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was the practice of removing the natural eyebrows and painting smudge-like eyebrows on the forehead in pre-modern Japan, particularly in the
Heian period The is the last division of classical Japanese history, running from 794 to 1185. It followed the Nara period, beginning when the 50th emperor, Emperor Kanmu, moved the capital of Japan to Heian-kyō (modern Kyoto Kyoto (; Japanese langu ...
(794–1185). means "pull" and means "eyebrows". Aristocratic women used to pluck or shave their eyebrows and paint new ones using a powdered ink called , which was made of soot from sesame or
rapeseed Rapeseed (''Brassica napus ''subsp.'' napus''), also known as rape, or oilseed rape, is a bright-yellow flowering member of the family Brassicaceae (mustard or cabbage family), cultivated mainly for its oil-rich seed, which naturally contains a ...

rapeseed
oils.Cosmetics in the Heian period. Archived copy of defunct webpage; accessed in April 2011
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History

first appeared in the eighth century, when the Japanese court adopted Chinese customs and styles.''Kokushi Daijiten''. Yoshikawa, 1985. Japanese noblewomen started painting their faces with a white powder called . One putative reason for was that removing the natural eyebrows made it easier to put on the . At this time, eyebrows were painted in arc shapes, as in China. Women also started painting their teeth black, known as . Japanese culture began to flourish in its own right during the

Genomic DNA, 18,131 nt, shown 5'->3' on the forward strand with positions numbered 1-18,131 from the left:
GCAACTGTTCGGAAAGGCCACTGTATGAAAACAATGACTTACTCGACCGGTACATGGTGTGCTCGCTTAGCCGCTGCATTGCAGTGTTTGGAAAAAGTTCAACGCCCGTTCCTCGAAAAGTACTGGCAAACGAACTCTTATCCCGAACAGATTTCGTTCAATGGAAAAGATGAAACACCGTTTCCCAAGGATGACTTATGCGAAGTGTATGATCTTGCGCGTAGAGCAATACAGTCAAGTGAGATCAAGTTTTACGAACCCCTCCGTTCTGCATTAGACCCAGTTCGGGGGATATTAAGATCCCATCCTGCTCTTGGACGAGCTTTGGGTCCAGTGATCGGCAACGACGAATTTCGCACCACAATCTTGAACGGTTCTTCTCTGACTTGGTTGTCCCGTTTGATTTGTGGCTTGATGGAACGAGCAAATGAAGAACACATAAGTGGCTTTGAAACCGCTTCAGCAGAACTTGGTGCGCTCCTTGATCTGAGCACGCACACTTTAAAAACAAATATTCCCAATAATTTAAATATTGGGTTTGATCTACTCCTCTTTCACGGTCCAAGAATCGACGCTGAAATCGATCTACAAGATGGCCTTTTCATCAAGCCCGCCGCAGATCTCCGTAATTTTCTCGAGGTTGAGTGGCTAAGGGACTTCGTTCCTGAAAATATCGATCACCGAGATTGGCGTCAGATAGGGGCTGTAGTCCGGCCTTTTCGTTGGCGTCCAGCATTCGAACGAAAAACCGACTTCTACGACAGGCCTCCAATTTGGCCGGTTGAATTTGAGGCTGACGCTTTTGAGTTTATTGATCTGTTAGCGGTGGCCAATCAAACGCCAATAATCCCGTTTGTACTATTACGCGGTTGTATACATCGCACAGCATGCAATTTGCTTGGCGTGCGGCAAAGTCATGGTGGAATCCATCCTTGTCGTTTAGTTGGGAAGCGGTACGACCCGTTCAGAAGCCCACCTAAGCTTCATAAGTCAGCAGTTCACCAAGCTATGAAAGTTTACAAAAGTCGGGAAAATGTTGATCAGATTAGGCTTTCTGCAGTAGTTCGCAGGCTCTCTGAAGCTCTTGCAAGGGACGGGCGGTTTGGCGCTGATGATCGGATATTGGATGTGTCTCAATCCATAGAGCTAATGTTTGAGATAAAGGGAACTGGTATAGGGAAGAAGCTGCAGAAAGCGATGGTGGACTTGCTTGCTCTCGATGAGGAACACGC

Heian period The is the last division of classical Japanese history, running from 794 to 1185. It followed the Nara period, beginning when the 50th emperor, Emperor Kanmu, moved the capital of Japan to Heian-kyō (modern Kyoto Kyoto (; Japanese langu ...
(794-1185 CE), as Japanese arts and culture flourished in their own right at the
Imperial Court in Kyoto The Imperial Court in Kyoto was the nominal ruling government of Japan from 794 AD until the Meiji period (1868–1912), after which the court was moved from Kyoto (formerly Heian-kyō) to Tokyo (formerly Edo) and integrated into the Meiji gover ...
. With the turn away from Chinese culture, Japanese courtiers began to wear elaborate clothing - the for women and the for men - in color combinations symbolising the change of the seasons and stylised views of nature. Women also began to paint their faces more thickly, and began painting their eyebrows as ovals or ovoid smudges on their foreheads, above the placement of their natural eyebrows. One theorised reason behind the move towards highly-stylised eyebrows is that as hairstyles on women transitioned into long hair left to hang down naturally on each side of the face, the forehead became too prominent, and that painting the eyebrows as ovals halfway up the forehead redressed this balance. The practice of continued even into the latter portion of the Heian period; men in particular painted their faces white, blackened their teeth and redrew their eyebrows in its later years. As a fashion for women, lasted for a number of centuries afterwards. In drama, which started in the 14th century, the masks for the roles of young women typically have eyebrows in the style. Beginning in the
Edo period The or is the period between 1603 and 1867 in the history of Japan, history of Japan, when Japan was under the rule of the Tokugawa shogunate and the country's 300 regional ''daimyo''. Emerging from the chaos of the Sengoku period, the Edo perio ...